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Making forums a better place

16 augustus 2019

Before starting my career in IT, I almost never went to online forums. However quickly after starting my career as an IT’er I came across multiple forums/communities in which I became (and still am) active.

 

The main reason I found behind this development from never visiting a forum to becoming active on multiple forums seems to be information gathering on topics that interests a person. For example, when I choose to start studying IT, the first forum I came across (as probably many IT’ers) was Stack Overflow. An awesome forum as a starting IT’er to find general info, solutions to errors, debates on why some code is best practice compared to others, etc.

 

After spending some years browsing forums/communities for information and such there are always some things about the forum itself that you think could make for a better experience of the users. But in the end, I (and maybe others of you) just let it go because we don’t know where to bring these improvements to word. Since it probably has nothing to do with the discussions for said forum or they simply don’t provide a place where you can mention this.

 

For me this first happened when I became an SAP BI consultant for Cubis Solutions. As I was new in the world of SAP I frequently made use of SCN (the SAP Community Network). It’s a great community for a beginner. There are a lot of interesting blogs on all the new technology, you can ask specific questions concerning errors or just general information on topics, etc.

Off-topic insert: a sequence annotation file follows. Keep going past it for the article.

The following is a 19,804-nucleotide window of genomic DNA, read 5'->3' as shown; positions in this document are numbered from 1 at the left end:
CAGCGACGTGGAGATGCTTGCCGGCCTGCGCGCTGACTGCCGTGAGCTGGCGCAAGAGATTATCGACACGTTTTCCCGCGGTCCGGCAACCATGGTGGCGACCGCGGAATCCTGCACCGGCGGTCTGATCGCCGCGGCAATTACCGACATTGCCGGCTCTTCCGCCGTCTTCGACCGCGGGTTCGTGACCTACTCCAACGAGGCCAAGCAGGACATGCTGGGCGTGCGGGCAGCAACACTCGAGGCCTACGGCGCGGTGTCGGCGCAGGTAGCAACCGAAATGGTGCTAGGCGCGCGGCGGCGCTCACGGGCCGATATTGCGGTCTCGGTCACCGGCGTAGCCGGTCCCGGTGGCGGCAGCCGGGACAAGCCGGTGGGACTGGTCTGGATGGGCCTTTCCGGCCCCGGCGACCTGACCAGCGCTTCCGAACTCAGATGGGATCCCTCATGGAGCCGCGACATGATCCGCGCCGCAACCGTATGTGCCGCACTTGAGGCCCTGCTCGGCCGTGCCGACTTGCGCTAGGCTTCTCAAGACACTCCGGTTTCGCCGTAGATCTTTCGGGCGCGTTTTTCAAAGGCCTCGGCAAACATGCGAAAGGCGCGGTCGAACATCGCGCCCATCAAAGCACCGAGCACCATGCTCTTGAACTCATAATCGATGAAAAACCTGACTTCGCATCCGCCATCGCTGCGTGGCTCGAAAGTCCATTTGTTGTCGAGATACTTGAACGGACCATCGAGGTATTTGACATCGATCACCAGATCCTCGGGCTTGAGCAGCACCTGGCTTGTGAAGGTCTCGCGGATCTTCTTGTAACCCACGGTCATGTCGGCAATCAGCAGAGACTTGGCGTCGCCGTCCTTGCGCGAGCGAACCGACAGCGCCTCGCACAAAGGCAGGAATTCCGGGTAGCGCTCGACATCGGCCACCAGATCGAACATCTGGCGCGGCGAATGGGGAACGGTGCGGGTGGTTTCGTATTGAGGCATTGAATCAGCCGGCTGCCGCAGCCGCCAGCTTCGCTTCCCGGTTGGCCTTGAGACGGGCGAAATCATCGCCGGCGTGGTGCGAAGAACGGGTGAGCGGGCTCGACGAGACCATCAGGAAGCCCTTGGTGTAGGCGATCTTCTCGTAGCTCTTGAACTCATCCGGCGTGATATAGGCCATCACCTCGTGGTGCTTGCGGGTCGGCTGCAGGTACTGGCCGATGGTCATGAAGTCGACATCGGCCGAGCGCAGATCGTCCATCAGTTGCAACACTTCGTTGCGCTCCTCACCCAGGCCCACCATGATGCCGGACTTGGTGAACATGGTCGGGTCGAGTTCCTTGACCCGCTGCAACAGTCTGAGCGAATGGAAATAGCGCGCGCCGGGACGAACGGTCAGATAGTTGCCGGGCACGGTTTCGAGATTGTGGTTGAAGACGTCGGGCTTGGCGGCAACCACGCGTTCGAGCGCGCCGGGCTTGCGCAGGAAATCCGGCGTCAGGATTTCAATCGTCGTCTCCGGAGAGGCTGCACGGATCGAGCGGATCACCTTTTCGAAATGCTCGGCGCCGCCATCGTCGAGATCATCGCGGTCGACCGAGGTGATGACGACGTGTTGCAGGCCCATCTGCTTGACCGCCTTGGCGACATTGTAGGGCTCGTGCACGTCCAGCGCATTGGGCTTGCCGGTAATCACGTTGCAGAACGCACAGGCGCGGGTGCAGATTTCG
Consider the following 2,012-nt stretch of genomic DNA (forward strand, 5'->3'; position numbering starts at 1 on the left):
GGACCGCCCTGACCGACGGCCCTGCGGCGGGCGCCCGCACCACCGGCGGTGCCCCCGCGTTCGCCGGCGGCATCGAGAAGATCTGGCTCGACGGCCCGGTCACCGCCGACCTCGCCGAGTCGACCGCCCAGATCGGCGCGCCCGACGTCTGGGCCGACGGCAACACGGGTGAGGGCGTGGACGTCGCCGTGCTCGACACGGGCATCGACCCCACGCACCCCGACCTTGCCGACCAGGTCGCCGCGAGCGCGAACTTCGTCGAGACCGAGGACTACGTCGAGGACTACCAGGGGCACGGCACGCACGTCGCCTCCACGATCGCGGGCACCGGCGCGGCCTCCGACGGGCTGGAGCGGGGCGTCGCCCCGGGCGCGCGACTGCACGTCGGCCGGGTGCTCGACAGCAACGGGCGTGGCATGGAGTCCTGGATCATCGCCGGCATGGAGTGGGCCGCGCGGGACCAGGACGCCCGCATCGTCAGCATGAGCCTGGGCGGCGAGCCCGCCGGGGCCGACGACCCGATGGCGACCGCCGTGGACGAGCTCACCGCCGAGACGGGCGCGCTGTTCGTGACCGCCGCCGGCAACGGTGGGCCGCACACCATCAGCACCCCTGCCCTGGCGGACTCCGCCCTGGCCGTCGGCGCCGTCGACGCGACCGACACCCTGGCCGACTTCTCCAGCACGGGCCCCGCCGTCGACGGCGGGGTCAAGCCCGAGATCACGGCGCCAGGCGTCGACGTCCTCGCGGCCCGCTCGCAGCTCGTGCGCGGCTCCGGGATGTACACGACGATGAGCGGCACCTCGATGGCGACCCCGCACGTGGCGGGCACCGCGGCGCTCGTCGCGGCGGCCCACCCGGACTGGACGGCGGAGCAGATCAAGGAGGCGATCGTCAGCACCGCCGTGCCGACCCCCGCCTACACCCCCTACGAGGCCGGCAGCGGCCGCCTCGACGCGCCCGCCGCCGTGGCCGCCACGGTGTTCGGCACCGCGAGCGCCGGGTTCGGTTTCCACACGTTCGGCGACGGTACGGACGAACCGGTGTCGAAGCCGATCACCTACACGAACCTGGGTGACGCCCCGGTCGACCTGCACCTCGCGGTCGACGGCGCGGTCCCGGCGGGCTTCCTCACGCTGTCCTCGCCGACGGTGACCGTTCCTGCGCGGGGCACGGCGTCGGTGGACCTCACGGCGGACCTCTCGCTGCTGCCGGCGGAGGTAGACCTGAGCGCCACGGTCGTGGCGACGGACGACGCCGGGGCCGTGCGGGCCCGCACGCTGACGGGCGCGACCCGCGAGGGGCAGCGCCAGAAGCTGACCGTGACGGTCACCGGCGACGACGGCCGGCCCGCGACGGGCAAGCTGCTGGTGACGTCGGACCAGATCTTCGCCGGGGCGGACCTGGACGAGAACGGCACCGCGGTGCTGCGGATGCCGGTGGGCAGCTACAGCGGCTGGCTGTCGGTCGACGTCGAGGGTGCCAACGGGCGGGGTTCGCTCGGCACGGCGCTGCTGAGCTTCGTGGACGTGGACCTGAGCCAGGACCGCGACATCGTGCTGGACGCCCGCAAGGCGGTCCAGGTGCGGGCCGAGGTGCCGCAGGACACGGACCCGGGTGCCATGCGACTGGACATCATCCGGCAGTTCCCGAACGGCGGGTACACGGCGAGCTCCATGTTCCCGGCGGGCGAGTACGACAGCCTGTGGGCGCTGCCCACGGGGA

As all forums do (and should do) overtime SCN made some changes regarding the community. One of these changes was to do a cleanup on the members to get a better view of the still active members. Of course, they don’t want to delete helpful questions and answers just because a user isn’t active anymore. So, all inactive members are now shown as ‘Former Member’.


When I was looking for an answer in the ‘answers and comments’ section I noticed that I became lost very fast as to who was the original poster (OP) of the question responding to answers. As to random other people that were now also ‘Former Member’ that were explaining their own situation but with a different setup. In the end I would just be unable to retrieve any useful information because of this post just having 50 ‘Former Members’ commenting to each other and me being unable to know if it were 50 people reacting or just 2.

 

 

 

Since there isn’t really a suggestion tag or anything to post improvements I just shrug it off and didn’t post a thing about it. This because I don’t want to spam users that don’t want to be involved with this in their tags.

However later on, I came across an interesting link on the SCN forum called ‘Coffee Corner Discussions’. Which after reading through some posts, it was actually a place on the forum where you can start discussions about things outside the scope of SAP. So I started a post there with the question about improving the forum: https://answers.sap.com/articles/734041/scn-imporvement-ideas.html. In the end I got a bit of feedback from different members including a link to a site where you can post your improvements and people can vote on them if they want this change or not (if it’s something that is possible to do of course). And you will also get feedback from the people that work on the forum on how they view your improvement or change.

 

In conclusion I think forums are a great way of gathering info and getting to know new people. And I personally think that having an off topic or improvement ideas tag can be a great help for forums to keep growing towards the future. Not all good ideas are possible or easy to just implement, but I think that just over time doing small improvement on things that sometimes ‘annoys’ a big part of the members can do wonders towards the community. So, if you have an idea on how to improve the user experience don’t just shrug it off as nothing and try to post it somewhere. Because what makes forums great in the end is the users of the community itself.

 

Blog by Sven Swennen

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